We have in mind the homosexual lifestyle, the gay-liberation movement, which, these days, is all the rage. And ‘rage’ is what governs the movement. They have been ‘discriminated’ against long enough. And they are straining at the leash to be loosed on the hunt for all and sundry that condemn their lifestyle. Especially for that brand of Christianity that insists on teaching their children that such behavior is wrong, sinful, falling under the judgment of God as visited upon Sodom and Gomorrah (and Pompeii).

We are called to discriminate against those who engage in or justify such a lifestyle. Not against their civil rights in society (as will be the charge), but in the way of condemning their lifestyle (and persons, if they will not repent) and forbidding them from membership in our churches or teaching in our schools.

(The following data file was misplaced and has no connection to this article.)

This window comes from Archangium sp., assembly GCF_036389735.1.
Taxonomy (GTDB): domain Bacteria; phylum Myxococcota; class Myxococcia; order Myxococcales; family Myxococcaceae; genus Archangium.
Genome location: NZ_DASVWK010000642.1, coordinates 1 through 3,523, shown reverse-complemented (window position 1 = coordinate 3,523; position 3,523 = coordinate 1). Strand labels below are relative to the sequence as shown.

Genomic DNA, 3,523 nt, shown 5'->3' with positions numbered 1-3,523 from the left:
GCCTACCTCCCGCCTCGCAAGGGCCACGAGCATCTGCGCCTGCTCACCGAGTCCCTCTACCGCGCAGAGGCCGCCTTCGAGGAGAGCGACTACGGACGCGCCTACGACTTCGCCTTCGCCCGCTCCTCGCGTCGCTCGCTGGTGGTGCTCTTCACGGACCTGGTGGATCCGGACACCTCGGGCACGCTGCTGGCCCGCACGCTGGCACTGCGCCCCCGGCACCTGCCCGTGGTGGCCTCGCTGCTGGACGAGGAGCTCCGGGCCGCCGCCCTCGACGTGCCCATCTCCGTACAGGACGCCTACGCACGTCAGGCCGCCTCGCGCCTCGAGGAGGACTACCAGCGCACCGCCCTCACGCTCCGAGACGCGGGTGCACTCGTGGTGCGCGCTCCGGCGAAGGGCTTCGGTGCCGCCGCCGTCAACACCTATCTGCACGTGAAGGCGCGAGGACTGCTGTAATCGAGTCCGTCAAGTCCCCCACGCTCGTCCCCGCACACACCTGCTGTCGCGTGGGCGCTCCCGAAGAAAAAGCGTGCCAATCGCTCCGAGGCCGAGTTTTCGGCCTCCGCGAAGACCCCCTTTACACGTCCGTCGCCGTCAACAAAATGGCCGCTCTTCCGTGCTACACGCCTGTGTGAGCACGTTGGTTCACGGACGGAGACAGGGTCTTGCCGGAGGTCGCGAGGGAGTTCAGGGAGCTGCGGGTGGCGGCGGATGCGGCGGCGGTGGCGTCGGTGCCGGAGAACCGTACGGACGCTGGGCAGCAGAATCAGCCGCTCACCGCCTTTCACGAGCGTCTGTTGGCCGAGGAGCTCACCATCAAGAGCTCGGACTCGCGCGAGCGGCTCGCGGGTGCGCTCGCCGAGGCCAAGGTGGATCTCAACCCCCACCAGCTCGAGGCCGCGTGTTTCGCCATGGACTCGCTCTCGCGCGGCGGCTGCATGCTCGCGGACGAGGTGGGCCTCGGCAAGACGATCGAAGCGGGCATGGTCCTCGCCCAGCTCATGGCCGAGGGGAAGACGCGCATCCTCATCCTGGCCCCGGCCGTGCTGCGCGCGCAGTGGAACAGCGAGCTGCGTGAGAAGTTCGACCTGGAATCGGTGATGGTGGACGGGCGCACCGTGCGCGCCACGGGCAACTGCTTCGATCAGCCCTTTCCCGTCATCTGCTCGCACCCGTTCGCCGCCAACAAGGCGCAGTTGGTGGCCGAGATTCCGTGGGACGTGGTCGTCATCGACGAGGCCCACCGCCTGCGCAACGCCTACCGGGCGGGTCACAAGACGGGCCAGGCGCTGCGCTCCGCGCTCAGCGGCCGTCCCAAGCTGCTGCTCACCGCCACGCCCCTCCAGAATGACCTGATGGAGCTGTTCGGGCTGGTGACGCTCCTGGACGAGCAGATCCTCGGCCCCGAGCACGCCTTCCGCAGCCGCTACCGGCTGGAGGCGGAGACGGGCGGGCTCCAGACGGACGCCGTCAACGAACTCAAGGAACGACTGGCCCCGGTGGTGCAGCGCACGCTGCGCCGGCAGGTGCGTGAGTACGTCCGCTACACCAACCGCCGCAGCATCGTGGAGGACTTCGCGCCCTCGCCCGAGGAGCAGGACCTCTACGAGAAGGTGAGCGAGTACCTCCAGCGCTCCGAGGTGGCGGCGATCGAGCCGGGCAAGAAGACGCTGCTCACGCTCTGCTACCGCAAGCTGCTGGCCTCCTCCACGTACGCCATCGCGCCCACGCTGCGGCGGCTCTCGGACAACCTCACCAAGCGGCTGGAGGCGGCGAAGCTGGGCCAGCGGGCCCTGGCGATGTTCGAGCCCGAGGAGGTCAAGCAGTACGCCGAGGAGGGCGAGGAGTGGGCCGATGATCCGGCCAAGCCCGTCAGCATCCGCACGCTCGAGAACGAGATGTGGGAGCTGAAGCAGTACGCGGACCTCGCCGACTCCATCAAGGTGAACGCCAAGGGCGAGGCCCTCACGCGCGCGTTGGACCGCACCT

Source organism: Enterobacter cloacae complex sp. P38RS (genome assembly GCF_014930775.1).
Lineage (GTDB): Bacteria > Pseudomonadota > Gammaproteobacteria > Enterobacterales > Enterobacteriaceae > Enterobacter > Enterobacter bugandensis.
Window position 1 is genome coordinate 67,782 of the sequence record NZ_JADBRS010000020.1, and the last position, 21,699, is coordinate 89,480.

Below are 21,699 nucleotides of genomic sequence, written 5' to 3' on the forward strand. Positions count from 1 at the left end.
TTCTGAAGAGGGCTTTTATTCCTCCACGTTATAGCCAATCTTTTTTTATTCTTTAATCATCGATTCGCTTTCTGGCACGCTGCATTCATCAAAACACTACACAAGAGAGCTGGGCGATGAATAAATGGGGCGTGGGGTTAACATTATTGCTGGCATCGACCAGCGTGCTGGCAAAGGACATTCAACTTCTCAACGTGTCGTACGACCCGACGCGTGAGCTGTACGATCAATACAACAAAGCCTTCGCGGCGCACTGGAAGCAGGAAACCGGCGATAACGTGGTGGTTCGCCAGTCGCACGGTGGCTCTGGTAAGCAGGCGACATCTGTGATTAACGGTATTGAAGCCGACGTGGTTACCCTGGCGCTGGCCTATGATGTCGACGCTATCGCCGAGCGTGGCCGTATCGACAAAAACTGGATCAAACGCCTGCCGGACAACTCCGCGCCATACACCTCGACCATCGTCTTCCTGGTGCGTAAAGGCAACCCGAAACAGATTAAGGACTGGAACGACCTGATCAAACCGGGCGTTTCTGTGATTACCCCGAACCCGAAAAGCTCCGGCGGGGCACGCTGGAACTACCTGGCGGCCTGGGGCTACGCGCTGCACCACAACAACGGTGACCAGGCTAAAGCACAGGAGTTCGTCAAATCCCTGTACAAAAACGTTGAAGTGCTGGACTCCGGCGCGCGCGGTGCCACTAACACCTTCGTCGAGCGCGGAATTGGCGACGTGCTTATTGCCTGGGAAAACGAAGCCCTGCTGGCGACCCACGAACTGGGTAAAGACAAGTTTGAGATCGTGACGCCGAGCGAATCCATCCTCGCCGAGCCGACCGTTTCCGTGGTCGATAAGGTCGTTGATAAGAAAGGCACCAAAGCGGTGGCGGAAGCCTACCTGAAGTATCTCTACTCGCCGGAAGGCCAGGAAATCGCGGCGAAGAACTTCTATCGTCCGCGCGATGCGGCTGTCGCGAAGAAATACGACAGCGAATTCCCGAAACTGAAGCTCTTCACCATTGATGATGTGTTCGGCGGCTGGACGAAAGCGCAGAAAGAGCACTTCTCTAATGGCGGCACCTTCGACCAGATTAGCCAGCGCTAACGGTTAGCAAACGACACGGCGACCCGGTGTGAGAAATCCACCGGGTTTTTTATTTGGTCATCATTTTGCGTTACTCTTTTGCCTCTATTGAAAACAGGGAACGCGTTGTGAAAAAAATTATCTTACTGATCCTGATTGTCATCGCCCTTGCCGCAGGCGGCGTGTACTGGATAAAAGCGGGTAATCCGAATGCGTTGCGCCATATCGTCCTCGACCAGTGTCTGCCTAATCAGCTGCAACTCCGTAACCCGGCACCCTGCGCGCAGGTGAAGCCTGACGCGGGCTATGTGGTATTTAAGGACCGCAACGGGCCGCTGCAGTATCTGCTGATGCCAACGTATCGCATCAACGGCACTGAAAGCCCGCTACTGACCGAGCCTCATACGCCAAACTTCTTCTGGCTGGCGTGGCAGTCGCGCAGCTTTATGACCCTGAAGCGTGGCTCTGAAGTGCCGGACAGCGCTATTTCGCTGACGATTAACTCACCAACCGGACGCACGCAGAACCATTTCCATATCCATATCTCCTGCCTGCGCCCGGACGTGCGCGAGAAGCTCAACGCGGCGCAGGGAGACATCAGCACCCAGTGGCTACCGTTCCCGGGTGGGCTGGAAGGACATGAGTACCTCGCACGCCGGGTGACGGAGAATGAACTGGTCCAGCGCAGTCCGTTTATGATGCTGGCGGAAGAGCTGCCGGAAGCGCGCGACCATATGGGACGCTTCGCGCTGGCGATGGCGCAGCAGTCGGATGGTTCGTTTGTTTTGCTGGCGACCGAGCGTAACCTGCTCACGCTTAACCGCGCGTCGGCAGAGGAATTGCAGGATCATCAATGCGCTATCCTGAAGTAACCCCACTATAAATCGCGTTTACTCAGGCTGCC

In the name of righteousness we discriminate against such behavior and practitioners.

So far, that has been allowed and judicially upheld.

2020 indicates those days are coming to an end, not necessarily in 2021, but in the not-so-distant future. What 2020 made plain is that this rage of the LGBT movement now has the backing of the entertainment and news medias. The media has become the “power behind the throne.” If it refuses to disapprove or condemn something—be it rioters and looters loose in the streets—but rather justifies them, the civil authorities themselves are rendered powerless to exercise authority to so much as protect property or prevent assault.

The news and social media has become the leviathan of evil. The LGBT movement has its full backing. Those who call their lifestyle ‘sin’ discriminate against them.

And we do. We, after all, will not even permit them to rent our sanctuaries for their ‘weddings’ and receptions.

Where does that leave those who would practice biblical Christianity?

As those guilty of discrimination, which today, by definition, is declared to be injustice and evil.